Restoration of the giant azhdarchid pterosaur Hatzegopteryx catching an unsuspecting dinosaur for supper. In addition to carnivory, azhdarchids have been hypothesized to have eaten fish, insects, fruits, hard-shelled organisms or a combination of them all
Restoration of the giant azhdarchid pterosaur Hatzegopteryx catching an unsuspecting dinosaur for supper. In addition to carnivory, azhdarchids have been hypothesized to have eaten fish, insects, fruits, hard-shelled organisms or a combination of them all. Mark P. Witton/CC BY 4.0

Once upon a time, even huge dinosaurs were prey for these flying giants, who had wings of at least 20 ft long, reveal fossil findings in the UK, reversing the popular notion that they were invincible creatures on the earth.

The pterosaur fossil found embedded in the cliffs on the Isle of Wight, known as Hatzegopteryx. This giant prehistoric creature used to live on earth about 125 million years ago and currently the researchers believe that it could be one of the biggest species ever to fly.

The massive flying hunters weighed up to 650lbs and had enormous elongated jaws to catch and kill prey and used to hunt dinosaur babies millions of years ago, reported The Sunday Times.

It should be mentioned that it was almost 66 million years ago that the dinosaurs, as well as pterosaurs, vanished from earth.

The huge size of these ancient creatures, which are separated from dinosaurs, has long baffled scientists because they thought that those wings would be extremely heavy to take off. But, thanks to the technology, a computerised 3D model suggested that these creatures "used their large leg and wing muscles as catapults" to propel themselves into the air.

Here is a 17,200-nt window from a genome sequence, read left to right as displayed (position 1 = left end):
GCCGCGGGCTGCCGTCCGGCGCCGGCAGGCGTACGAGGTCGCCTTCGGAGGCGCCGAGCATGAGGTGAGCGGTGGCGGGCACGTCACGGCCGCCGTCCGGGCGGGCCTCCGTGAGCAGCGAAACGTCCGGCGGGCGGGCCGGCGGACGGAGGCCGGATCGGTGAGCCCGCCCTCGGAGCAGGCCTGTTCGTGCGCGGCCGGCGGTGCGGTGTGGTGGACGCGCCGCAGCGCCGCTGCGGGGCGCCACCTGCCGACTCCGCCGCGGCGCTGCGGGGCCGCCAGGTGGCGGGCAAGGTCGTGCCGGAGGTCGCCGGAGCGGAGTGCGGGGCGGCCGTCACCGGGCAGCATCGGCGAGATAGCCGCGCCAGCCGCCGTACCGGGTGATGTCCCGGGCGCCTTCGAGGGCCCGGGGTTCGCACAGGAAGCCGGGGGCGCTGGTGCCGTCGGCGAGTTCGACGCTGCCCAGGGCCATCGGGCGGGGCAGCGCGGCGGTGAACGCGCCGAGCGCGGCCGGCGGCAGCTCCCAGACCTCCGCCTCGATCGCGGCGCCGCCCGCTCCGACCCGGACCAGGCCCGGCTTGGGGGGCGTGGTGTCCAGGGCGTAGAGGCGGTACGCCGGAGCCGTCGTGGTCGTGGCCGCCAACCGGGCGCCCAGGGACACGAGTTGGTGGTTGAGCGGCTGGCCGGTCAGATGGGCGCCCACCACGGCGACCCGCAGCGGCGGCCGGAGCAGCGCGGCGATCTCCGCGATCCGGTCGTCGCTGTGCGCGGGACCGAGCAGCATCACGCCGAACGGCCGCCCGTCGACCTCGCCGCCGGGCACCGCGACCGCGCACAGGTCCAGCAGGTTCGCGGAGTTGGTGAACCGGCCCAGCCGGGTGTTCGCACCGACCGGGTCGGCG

Robert Coram, a professional fossil hunter and the man behind this recent finding, said "It might have been the largest flying creature that had ever lived up to that time," and speculated that "this is one of the first superpterosaurs."

"The Isle of Wight is incredibly heavily prospected by people almost on a daily basis, so it's a matter of being able to spot the little things that they can't," the researcher added.

Scientists mentioned that pterosaurs, were the first backboned animals to evolve the ability to fly and the Isle of Wight pterosaur is claimed to have been one of the earliest species that reach to such gigantic size.

As per Michael Habib, a pterosaur expert at the University of Southern California, even though these creatures can be compared with bird's characteristics, pterosaurs walked on all fours on earth.

In addition, Habib said that the 3D modelling indicates that launching from a quadrupedal stance by pushing off first with the hind limbs and then with the forelimbs, "would have provided the leaping power giant pterosaurs required for takeoff."